The world’s most unequal region saw 22 million people—the equivalent of everyone in New York state—join the ranks of the poor from 2019 to 2020, unable to meet basic needs. In all, about one-third of Latin America’s roughly 600 million residents live in poverty or what the United Nations defines as extreme poverty: subsisting on less than $1.90 a day.
Short of vaccines and hospital beds, Latin America has been uniquely hard hit due to the intensity of the pandemic and thesteepness of its recession, the worst in two centuries. The region accounts for about 30% of the world’s Covid deaths, despite having only 8% of its population. Its economy contracted 7% last year, more than double the decline of any other region.
The crisis is warping societies in ways large and small. A massive Rio de Janeiro library and cultural complex has become a riotous, besieged soup kitchen. In Bogotá, idled musicians serenade the rich, who toss them bags containing small bills, with a coin or two for ballast, from the balconies of luxurious apartments. In Mexico City, even attorneys are resorting to pawnshops.
Workers who had attained a tenuous stability are finding themselves jobless. People who labor in the vast informal sector are finding traditional networks of casual employment disrupted. For the unluckiest, life has been reduced to a constant search for food.
In Mexico City’s Calle Monte de Piedad, lawyer Juliana Ortega Aguilar, 36, waited outside the charity that gives the street its name. The centuries-old institution was founded to give the poor affordable loans. Inside, her mother was pawning jewelry; the legal office where her husband works closed amid the pandemic. She said few cases were arriving on her own desk.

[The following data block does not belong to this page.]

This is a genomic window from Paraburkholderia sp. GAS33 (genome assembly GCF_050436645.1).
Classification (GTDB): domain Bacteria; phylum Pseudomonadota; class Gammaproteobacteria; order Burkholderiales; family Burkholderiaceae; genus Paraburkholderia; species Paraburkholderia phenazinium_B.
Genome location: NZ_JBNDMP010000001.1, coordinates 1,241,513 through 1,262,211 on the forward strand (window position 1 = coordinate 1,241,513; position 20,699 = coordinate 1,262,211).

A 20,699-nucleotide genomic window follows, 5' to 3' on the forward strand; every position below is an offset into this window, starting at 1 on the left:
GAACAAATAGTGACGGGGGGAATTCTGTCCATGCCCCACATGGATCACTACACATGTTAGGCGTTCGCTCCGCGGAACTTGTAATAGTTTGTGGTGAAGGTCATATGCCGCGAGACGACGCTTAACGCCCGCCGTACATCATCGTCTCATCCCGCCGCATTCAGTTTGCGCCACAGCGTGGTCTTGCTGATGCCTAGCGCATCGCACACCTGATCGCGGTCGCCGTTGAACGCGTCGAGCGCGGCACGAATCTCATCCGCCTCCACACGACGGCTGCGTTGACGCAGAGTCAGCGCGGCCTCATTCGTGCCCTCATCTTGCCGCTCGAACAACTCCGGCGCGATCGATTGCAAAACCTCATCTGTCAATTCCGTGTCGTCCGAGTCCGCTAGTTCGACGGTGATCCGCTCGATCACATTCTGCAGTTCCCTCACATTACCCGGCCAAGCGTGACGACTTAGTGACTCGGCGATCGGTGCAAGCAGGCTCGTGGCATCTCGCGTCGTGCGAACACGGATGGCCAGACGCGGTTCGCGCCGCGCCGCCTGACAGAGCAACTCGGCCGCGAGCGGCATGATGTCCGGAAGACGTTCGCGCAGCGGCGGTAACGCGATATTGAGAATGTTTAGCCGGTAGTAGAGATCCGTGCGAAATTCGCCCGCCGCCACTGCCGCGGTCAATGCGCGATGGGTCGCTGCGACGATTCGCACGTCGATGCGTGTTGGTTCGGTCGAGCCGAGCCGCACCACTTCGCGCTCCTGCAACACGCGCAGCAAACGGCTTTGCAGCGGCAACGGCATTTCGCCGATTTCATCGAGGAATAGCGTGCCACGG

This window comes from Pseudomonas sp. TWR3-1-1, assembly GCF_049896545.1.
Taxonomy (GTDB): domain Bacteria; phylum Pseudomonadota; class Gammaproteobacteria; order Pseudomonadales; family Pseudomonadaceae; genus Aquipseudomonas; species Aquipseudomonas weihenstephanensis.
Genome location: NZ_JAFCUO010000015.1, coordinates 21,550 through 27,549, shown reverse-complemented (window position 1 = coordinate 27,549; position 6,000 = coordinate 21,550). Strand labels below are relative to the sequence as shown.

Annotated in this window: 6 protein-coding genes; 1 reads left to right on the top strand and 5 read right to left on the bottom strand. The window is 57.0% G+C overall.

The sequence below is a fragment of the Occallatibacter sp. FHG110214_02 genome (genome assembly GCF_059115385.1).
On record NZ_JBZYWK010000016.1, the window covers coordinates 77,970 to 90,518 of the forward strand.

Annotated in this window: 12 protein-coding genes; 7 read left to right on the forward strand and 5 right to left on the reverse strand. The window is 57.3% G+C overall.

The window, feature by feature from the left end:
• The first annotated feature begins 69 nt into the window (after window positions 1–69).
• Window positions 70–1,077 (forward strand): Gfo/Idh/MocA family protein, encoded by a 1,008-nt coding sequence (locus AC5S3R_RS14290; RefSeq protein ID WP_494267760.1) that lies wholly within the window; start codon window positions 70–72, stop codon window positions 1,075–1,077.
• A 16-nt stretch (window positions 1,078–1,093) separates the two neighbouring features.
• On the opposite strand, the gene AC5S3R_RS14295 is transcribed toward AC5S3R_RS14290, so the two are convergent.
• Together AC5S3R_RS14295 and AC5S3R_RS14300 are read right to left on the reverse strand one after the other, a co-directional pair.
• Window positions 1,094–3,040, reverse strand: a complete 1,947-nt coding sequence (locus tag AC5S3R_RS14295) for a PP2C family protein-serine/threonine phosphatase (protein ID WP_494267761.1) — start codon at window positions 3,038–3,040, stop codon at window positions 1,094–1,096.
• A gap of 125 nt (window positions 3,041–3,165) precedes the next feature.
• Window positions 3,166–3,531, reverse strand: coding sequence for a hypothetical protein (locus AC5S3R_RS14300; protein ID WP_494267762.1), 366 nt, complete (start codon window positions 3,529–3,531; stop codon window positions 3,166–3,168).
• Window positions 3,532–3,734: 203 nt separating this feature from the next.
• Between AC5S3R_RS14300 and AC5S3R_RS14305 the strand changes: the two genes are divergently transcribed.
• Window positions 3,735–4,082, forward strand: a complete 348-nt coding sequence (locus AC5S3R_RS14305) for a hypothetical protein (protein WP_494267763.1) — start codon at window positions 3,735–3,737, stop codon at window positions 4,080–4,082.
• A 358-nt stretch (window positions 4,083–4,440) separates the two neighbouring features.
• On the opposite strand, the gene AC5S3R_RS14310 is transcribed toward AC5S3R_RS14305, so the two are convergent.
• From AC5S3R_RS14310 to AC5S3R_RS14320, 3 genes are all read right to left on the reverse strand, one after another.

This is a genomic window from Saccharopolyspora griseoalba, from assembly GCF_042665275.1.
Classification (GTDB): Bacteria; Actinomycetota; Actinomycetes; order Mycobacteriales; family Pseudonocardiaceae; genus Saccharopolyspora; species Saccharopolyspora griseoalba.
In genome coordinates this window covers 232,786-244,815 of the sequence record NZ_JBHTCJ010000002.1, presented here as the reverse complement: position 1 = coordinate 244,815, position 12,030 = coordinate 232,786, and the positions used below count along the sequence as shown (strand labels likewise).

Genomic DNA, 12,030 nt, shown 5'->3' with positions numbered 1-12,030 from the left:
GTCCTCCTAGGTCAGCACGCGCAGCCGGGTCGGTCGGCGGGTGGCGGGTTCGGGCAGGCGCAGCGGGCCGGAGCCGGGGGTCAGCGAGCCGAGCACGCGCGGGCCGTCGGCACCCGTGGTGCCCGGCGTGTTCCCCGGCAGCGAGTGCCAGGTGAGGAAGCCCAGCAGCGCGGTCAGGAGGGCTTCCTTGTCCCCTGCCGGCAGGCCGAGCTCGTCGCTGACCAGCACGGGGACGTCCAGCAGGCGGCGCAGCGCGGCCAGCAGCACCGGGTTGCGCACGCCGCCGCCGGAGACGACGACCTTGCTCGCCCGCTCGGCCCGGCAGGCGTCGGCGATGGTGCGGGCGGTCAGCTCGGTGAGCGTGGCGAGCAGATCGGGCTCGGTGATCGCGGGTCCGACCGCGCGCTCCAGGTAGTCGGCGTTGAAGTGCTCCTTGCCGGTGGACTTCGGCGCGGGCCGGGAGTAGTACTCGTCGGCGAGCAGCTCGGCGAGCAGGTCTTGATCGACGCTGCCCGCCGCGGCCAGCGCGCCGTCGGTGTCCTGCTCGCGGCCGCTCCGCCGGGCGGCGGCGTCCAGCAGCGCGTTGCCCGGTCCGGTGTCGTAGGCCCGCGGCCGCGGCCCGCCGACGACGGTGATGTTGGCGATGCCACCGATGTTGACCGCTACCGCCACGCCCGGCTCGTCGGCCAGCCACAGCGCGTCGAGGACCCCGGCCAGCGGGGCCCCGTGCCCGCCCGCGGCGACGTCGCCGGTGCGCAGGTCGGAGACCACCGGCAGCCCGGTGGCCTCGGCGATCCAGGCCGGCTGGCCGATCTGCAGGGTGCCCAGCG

“We’re a houseful of lawyers, but there’s no work,” Ortega says. “We all have to pay rent or a mortgage, the electric bill, and even if the kids aren’t going to school, they have to eat, and they get sick.”
Across the region, people who reached the middle-class life are trying to cling to it.
After years of renting in La Plata, Argentina, Romina Bravo, 44, and her husband bought a three-bedroom house in 2017 where now 7-year-old Benicio and 14-year-old Valentino could grow up. They signed up for a government-promoted mortgage with payments tied to inflation, which was supposed to go down.
Instead, it soared, because of a lack of confidence in the peso and a failure of government price controls. Bravo lost her bank job of 22 years right before the pandemic, and her new position as a court administrator pays the equivalent of about $320 a month, a fraction of her previous salary. A mortgage payment freeze just expired. Bravo put the house up for sale in March.
“It’s either I eat or I pay,” says Bravo. “I’m hoping for help. Otherwise I’ll be the next one evicted.”
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